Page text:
Review | Elven Legacy: Magic
Format: PC | Genre: Turn Based Strategy | Publisher: Paradox Interactive | Developer: Ino-Co | Release Date: 05/12/2009 | RRP: £7.95
By Jennifer Allen
I prophesied that Elven Legacy: Magic would reduce grown men to tears if it continued to up the ante as far as difficulty was concerned. I was right. Somebody somewhere also said familiarity breeds contempt, and it certainly rings true when it comes to this game.
Yet again, Elven Legacy: Magic is a very similar game to the previous two expansion packs. Yet again, the only real difference is that it feels even harder than ever. So these words are all a bit pointless. Ultimately, it comes down this: did you enjoy Elven Legacy, and are you desperate for more hardcore battle? If the answer is yes, then you know what to do: go and download Magic.
If you’re sitting on the fence and rather uncertain as to whether you can face more, things get a little more complicated. It’s certainly more of the same, but maybe you had a perverse love of it in a way that you couldn’t quite pinpoint. In a world where mainstream games feel increasingly easier and more basic, there’s certainly a charm about a game that challenges you, punishing your every wrong move, sticking rigidly to its hardcore roots. When even the easy mode of the game can reduce you to thoughts of violence, you know it’s not meant to be for everyone. In the case of Elven Legacy: Magic, it gets even more awkward.
//The roots of suffering
Elven Legacy: Siege felt like a brief step forward in terms of giving you a vague chance of success. Sure it actually turned out to be the hardest game of them all, but there was the placebo effect of knowing that there was more than just your hero against the world. There were actually frequent opportunities to team up with a number of other units and unite against the world.
Magic returns to the roots: it’s you versus everything. I died repeatedly on the first mission. Yes, it seems I really am that bad at the Elven Legacy series, despite persevering through so many. Am I ashamed to admit it? Not really, because I maintain that it’s not strictly my fault. There’s no gentle introduction to get you all warmed up; this game assumes you’re hardcore to be here anyway.
There’s a lot on offer here, with new spells, 15 campaign missions and more tactical skills than before, but I suspect many will fall early on in this expansion pack, if not at the first hurdle. The wealth of spells on offer are certainly comprehensive, and careful implementation is the only way to succeed – try using them willy nilly and crossing your fingers, which always seems to work more often than not in more mainstream titles, and you’ll not know what hit you.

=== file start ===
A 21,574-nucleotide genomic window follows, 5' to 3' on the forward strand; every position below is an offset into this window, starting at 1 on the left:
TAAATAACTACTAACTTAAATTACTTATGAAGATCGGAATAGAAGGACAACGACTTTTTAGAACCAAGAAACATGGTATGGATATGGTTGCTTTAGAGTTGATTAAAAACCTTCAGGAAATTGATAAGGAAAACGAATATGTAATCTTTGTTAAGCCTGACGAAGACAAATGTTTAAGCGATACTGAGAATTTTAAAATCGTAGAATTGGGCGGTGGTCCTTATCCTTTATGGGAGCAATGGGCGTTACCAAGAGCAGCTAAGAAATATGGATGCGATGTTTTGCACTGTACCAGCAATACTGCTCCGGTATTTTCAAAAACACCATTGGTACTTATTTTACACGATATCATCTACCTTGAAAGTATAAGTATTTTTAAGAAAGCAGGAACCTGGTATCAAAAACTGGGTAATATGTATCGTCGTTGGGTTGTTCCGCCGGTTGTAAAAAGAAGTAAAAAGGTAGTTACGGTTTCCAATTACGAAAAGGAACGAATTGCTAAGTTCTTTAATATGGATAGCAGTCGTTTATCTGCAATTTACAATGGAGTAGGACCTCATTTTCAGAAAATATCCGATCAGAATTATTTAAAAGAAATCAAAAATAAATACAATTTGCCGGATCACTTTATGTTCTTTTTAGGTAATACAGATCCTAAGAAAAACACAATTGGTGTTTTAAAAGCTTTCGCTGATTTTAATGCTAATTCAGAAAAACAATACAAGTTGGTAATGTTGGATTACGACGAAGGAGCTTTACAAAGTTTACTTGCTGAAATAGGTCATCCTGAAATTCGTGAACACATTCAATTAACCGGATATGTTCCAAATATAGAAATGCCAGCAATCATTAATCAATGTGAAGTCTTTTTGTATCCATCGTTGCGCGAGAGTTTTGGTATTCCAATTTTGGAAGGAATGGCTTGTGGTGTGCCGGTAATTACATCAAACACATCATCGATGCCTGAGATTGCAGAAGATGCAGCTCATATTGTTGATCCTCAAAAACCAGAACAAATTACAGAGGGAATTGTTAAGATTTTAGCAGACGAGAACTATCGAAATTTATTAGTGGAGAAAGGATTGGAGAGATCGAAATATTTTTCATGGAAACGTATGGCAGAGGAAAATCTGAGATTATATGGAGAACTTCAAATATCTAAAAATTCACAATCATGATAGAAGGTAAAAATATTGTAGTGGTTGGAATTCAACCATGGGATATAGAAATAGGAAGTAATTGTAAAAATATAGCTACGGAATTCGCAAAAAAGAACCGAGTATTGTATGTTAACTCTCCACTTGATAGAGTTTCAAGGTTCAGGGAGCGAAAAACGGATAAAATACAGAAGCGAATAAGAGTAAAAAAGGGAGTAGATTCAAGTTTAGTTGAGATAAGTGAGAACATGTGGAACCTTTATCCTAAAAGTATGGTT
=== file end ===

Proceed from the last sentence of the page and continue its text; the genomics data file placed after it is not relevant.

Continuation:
Ah, that old bastion of the gaming world: the niche game. As awkward as it may sound, it sums up Elven Legacy: Magic perfectly, as this is clearly the path it’s taken. As the final part of the three expansion packs, it knows that the only people who will have lasted this far are the hardened few: the ones who live, eat and breathe hex-based strategy games. This time around, it really doesn’t hold back. But it does reward those who know what they’re doing, right down to the addition of a bonus mission that unveils continuing storylines of the heroes of both Elven Legacy and Ino-Co’s earlier strategy game, Fantasy Wars. It’s a nice feature to see, one I’m sure fans will enjoy.
Essentially, Elven Legacy: Magic is no different from, nor any better or worse than, its earlier cohorts. It may provide new missions and skills, but it’s still the same game at its core. It’s an extremely unforgiving and harsh strategy game that equal numbers will adore and hate. It won’t convert naysayers nor will it annoy fans; it’s straight-down-the-middle adequate while clearly designed with a certain niche market in mind. However, after many hours spent with the Elven Legacy games, I’m not entirely convinced I can ever face another hex-based strategy game again. At least, not until my intensive therapy course is over with.